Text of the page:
Pleading the Fifth Amendment
A person who is asked a question by the police or in a criminal court of law may choose not to answer. He will say, 'I plead the Fifth Amendment.' The clauses contained within this Amendment to the United States Constitution put some limits on police procedure when interrogating someone who has been arrested. A person on the witness stand in a trial or hearing may also choose to not testify and 'plead the Fifth.'
The first Ten Amendments are called the Bill of Rights. These were added to the original Constitution by the founding fathers when they realized that certain rights of citizens were not exactly set out in the Constitution itself. The Fifth Amendment contains five rights. The first is the right to 'indictment of a grand jury' before being charged with a felony crime. The second is the right to not be tried two times for the same crime. The third right is the right to not testify or answer questions if they may show guilt on the part of the person questioned. That is called 'self-incrimination.' The fourth right is the right for everyone charged with a crime to have a fair trial. The fifth right is the right for anyone who has land or property taken over by the government to be paid the fair selling price. The second, third and fifth of the rights have been brought down from the federal courts to the states by the Supreme Court and are in effect there.
A defendant in court may choose to not answer any questions or appear on the witness stand by pleading the Fifth. Pleading the Fifth is a process which can only be used in a criminal court. A clause in the Fifth Amendment, '[No person] ...shall be compelled in any criminal case to be a witness against himself', allows criminal defendants the right to not testify if they believe they will show themselves guilty by their testimony. The jury must not allow this refusal to testify on the part of a defendant to be a part of their decision of guilt or innocence.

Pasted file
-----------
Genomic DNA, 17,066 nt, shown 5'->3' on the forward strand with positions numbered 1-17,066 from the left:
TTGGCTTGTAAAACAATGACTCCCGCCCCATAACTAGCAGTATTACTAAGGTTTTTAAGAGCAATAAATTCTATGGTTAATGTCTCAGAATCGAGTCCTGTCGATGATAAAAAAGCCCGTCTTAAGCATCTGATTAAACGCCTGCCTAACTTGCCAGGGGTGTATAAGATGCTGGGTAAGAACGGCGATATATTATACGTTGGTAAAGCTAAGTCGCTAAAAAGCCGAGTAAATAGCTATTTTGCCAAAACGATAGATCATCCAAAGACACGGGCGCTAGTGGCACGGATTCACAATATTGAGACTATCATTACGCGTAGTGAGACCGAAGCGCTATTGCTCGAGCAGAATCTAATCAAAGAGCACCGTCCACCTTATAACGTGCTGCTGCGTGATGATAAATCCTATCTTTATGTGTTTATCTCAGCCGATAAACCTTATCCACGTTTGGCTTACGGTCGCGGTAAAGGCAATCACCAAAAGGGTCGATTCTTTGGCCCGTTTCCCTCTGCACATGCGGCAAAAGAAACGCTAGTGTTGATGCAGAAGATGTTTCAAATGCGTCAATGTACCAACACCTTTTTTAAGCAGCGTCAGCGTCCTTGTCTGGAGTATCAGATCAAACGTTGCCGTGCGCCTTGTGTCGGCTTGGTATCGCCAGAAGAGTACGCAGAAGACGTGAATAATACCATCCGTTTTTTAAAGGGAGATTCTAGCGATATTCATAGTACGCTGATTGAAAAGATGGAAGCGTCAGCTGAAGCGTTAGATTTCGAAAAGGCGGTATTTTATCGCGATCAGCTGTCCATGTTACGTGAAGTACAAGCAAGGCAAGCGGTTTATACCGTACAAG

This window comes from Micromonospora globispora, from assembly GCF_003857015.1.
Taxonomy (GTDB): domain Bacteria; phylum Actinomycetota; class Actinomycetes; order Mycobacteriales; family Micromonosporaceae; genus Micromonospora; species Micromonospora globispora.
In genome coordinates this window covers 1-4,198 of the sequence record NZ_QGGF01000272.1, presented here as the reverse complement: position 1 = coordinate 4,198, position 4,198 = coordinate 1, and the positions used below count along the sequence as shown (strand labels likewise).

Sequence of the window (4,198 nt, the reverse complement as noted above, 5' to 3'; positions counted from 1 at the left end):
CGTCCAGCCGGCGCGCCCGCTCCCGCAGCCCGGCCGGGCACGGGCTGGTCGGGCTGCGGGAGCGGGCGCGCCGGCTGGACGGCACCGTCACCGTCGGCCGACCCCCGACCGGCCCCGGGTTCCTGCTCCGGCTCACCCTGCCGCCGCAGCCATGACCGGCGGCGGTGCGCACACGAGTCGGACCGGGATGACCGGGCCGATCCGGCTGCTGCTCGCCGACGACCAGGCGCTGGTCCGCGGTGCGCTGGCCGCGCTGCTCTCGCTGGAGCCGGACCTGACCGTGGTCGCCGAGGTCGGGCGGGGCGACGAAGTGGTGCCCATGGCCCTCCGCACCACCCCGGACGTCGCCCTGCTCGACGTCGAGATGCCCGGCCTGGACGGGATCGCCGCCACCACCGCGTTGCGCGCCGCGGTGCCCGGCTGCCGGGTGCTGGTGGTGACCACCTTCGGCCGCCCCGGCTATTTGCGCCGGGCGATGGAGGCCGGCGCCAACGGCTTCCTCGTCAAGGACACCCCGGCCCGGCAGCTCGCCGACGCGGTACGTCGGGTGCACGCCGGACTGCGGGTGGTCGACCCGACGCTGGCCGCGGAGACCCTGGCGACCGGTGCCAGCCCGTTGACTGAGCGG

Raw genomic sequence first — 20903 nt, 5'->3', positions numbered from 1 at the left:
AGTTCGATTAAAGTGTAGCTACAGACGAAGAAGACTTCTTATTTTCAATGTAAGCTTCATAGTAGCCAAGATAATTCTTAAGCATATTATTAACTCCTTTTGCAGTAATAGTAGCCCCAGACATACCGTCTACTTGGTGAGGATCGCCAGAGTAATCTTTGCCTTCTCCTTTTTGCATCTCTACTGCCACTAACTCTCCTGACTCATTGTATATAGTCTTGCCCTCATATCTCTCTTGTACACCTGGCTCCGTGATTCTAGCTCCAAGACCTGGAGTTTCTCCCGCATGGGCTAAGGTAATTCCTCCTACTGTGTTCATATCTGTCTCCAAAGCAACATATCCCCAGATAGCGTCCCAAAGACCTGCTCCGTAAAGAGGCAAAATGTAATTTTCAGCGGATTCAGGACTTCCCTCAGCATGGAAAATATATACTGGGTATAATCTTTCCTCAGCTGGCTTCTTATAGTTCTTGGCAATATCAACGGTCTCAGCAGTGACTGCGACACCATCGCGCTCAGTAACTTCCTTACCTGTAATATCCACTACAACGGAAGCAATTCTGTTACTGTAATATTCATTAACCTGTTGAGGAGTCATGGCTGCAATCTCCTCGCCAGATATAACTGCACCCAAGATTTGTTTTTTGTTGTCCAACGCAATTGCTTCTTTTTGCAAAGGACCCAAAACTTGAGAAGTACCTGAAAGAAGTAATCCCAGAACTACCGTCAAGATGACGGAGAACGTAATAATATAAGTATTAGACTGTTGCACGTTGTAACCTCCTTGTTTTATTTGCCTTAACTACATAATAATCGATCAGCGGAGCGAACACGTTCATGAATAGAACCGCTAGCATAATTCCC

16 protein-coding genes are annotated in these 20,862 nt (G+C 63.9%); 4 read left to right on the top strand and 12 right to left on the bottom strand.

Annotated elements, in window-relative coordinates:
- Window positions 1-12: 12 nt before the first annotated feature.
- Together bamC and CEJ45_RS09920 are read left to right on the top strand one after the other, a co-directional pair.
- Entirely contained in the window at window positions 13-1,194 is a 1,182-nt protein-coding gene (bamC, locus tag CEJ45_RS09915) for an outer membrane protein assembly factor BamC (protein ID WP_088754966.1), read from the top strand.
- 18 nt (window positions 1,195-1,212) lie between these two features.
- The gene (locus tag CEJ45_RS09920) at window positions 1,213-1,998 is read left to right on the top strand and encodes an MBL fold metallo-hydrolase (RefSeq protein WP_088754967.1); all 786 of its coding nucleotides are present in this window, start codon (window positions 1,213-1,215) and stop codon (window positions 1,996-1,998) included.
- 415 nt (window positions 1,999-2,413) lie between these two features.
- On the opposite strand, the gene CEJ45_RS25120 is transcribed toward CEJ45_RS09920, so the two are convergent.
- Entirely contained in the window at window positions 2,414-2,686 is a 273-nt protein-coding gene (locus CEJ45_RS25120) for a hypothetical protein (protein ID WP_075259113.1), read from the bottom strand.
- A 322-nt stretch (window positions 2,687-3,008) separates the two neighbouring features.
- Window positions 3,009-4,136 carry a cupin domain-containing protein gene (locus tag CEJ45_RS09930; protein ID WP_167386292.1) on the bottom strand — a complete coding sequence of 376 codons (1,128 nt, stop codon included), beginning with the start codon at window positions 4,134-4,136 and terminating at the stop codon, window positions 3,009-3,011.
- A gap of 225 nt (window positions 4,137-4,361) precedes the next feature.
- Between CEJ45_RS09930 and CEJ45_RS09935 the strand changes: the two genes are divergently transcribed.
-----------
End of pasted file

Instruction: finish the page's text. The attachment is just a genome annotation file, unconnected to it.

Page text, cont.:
Even if a person is innocent, a person may feel that his testimony may be perceived in a twisted way and may harm him later so he can refuse to answer questions. Of course, by invoking the Fifth Amendment, a defendant usually gives the perception that he has something to hide or is guilty.
In a criminal case, witnesses may also use the right to plead the fifth without being thought guilty of a criminal offense. In a 2001 Supreme Court case, the Court stated that 'a witness may have a reasonable fear of prosecution and yet be innocent of any wrongdoing. In a civil case, if a witness doesn't want to answer questions, a jury may keep that in mind when deciding the case. Such witnesses may use the phrase 'I don't recall.' Witnesses in civil cases may choose to answer some questions and not others.
A witness must testify on any matters regarding the defendant in a case criminal unless the facts would also incriminate him. No one can force him to testify on matters regarding his own actions. He cannot choose to answer just some questions and not others. Once he agrees to be on the witness stand, he gives up the right to remain silent.
The right against self-incrimination doesn't hold for the evidence submitted to the court regarding DNA, blood and breath tests and fingerprints. A defendant must submit to providing samples to the court. These are not protected by the Fifth Amendment.
In a Senate hearing, people often plead the Fifth. That is because, even though the Senate is not a court, what those testifying say could in the future be used against them in a criminal matter. The right of being protected from self-incrimination doesn't apply to corporations.
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